Study finds agencies not promoting telework options

As the Senate considers legislation that would withhold $5 million from several agencies if they do not demonstrate improvements in offering telework options to employees, a new study concludes that several barriers are preventing the government and its workers from enjoying the benefits of telecommuting.

In the study, the Telework Exchange of Alexandria, Va., a joint federal-industry online community, concluded that federal workers are interested in telework but do not know if they are eligible or with whom they can discuss the matter in their agency.

'The findings of the 'No Free Ride' study clearly indicate the need for improved access to telework programs and continued telework education in the federal government,' said Stephen W.T. O'Keefe, executive director of the Telework Exchange.

Although practically every agency has a telework plan, only slightly more than 50 percent of the federal workforce interviewed for the survey said they were aware of the plan and only 21 percent believe they are eligible for it. Only 5 percent could name their agency's telework adviser.

Furthermore, the study found that the federal workforce could save $3.3 billion a year if all eligible employees teleworked twice a week.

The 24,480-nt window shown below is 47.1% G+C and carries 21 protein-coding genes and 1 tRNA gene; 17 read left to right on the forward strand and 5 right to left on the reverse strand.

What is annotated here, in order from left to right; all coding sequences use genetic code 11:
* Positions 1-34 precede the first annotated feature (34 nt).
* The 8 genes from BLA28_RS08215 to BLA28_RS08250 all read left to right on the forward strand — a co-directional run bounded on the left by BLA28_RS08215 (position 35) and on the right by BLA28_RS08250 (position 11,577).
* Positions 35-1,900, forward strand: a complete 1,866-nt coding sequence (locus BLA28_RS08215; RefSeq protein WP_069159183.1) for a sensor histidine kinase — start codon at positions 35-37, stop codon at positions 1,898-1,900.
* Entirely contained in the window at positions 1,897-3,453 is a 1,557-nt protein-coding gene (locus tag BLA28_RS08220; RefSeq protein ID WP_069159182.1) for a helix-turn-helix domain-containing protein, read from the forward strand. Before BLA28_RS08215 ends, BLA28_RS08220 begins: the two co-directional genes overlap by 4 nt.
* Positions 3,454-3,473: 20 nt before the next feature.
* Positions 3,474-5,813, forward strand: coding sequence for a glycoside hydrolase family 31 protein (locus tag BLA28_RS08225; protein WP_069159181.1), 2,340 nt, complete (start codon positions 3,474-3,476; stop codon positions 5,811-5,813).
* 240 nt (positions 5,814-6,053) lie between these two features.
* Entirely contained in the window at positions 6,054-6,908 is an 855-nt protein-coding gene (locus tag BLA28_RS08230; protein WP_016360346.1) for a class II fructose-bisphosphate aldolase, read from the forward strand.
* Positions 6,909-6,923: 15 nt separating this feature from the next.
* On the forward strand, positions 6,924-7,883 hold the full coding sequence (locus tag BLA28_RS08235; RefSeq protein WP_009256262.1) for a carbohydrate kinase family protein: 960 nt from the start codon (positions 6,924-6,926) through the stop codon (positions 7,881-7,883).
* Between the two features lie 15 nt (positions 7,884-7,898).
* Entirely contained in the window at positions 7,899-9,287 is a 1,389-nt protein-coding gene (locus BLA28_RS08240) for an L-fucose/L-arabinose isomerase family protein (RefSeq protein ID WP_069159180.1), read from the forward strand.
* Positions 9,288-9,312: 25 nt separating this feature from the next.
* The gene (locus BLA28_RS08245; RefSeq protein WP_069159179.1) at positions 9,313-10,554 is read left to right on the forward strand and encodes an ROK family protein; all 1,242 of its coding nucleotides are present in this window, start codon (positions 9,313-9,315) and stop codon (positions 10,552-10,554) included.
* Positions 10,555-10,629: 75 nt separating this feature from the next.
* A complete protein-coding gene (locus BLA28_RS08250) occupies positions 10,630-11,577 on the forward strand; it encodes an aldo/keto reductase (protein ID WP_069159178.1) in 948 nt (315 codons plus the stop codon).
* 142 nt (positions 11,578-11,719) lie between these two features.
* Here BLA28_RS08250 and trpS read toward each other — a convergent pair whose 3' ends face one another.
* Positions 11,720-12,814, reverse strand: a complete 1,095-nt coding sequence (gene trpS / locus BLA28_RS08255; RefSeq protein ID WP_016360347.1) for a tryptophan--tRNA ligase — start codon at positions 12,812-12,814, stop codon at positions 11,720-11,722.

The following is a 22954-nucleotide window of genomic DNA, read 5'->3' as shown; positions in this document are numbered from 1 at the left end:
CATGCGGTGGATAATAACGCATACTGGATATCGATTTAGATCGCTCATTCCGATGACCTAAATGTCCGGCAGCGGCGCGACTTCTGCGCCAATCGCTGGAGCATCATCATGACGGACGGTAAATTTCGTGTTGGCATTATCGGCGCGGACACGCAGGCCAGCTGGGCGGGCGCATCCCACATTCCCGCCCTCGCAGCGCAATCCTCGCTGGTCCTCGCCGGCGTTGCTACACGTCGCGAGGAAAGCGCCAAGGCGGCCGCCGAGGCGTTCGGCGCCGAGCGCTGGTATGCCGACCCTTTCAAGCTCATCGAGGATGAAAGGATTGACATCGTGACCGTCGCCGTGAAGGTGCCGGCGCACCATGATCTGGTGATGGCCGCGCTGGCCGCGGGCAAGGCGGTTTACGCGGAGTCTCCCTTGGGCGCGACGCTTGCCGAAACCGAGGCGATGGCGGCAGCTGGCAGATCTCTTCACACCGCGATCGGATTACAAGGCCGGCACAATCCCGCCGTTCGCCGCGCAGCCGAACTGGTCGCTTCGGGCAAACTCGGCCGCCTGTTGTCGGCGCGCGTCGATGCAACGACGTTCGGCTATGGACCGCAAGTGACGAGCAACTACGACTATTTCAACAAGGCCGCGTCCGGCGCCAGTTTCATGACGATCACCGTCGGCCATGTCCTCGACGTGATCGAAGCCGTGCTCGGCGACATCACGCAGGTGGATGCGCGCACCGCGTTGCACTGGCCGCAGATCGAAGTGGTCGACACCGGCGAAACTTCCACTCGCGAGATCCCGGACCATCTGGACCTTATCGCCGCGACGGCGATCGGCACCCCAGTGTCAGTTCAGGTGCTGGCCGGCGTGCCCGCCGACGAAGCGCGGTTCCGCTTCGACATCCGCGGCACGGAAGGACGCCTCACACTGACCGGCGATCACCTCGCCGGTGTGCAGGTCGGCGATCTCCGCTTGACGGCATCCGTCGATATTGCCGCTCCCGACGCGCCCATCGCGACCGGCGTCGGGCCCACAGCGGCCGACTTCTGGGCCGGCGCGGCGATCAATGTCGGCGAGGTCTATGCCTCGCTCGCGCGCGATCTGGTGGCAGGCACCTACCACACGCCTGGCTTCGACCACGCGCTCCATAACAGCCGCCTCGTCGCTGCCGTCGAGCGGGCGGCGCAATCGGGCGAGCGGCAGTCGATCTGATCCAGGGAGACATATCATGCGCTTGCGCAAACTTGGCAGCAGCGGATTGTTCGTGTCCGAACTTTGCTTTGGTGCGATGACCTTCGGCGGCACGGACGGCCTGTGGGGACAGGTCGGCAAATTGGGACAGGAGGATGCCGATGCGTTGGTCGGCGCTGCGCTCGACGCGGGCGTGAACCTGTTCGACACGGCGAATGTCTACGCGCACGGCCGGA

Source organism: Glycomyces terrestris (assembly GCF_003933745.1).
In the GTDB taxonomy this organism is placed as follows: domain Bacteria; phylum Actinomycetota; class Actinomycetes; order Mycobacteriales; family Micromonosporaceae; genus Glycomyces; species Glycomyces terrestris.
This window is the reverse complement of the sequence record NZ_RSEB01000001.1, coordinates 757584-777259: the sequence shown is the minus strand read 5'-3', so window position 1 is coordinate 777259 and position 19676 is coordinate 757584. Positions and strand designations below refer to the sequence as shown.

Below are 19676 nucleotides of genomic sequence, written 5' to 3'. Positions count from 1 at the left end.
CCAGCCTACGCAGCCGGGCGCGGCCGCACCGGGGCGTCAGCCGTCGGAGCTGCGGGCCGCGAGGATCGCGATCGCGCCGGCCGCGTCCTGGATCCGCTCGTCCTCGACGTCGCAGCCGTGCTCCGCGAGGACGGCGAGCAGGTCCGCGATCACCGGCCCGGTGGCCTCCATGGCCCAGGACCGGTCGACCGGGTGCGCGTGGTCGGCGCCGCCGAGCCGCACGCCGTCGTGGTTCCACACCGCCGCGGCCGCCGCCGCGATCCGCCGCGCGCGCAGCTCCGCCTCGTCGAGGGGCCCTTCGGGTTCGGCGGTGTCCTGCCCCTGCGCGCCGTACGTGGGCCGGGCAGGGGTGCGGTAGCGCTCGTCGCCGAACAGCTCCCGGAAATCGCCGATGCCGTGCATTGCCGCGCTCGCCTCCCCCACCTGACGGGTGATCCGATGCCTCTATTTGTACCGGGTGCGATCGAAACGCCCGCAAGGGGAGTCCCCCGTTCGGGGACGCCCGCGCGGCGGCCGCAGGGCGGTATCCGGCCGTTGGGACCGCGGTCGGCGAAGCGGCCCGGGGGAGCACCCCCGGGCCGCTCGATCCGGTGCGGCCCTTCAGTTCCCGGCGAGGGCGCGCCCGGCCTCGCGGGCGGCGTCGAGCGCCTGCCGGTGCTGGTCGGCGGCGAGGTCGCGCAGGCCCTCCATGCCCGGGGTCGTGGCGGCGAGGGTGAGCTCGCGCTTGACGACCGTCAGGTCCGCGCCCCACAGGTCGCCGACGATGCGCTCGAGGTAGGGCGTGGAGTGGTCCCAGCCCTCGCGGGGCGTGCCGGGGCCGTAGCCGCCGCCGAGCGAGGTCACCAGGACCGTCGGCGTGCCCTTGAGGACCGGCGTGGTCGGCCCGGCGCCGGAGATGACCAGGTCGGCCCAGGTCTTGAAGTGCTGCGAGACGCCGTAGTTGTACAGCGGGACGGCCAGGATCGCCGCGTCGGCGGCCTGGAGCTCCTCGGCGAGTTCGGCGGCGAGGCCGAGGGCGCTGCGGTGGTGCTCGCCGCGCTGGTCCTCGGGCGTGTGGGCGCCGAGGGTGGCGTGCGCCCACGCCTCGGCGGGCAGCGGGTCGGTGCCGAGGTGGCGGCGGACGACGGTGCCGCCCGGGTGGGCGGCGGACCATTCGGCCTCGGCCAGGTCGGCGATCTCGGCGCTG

The average federal employee spends nearly $10,580 a year commuting to work five days a week, disperses eight tons of pollutants into the environment and is in traffic for approximately 233 hours annually.

If that employee could telework twice a week, he or she could save $4,372 a year, regain 98 hours lost to traffic and spare the environment 3.6 tons of pollutants.

The study comes as the Senate considers legislation that would withhold $5 million from several agencies'including the Commerce, Justice and State departments'if they do not improve telework options for their employees.

The House passed the fiscal 2006 Science, State, Justice and Commerce appropriations conference report earlier this month. The bill would withhold $5 million from State, Commerce and Justice, NASA, the National Science Foundation, the Securities and Exchange Commission, and the Small Business Administration if those agencies do not certify that telecommuting options have increased over fiscal 2005 levels.

If passed and signed into law, it would mark the second straight year that Congress threatened to withhold funds from these agencies over their compliance with a 2000 congressional mandate requiring them to offer telecommuting options to all employees.

In fact, the House Appropriations Committee in September released $5 million to Commerce, Justice, State, SBA and SEC after the Government Accountability Office found significant improvements in their telework offerings.

Rep. Frank Wolf (R-Va.) authored the language in the legislation, arguing that agencies are not taking seriously the benefits that telework can provide.

'Some agencies are doing better than others when it comes to providing opportunities for their employees to telework, but we still have a long way to go,' Wolf said. 'As I said last year, I do not like having to be so heavy-handed and threaten to withhold funding, but if that is what it is going to take to get more people teleworking, then that is what I will continue to do.'

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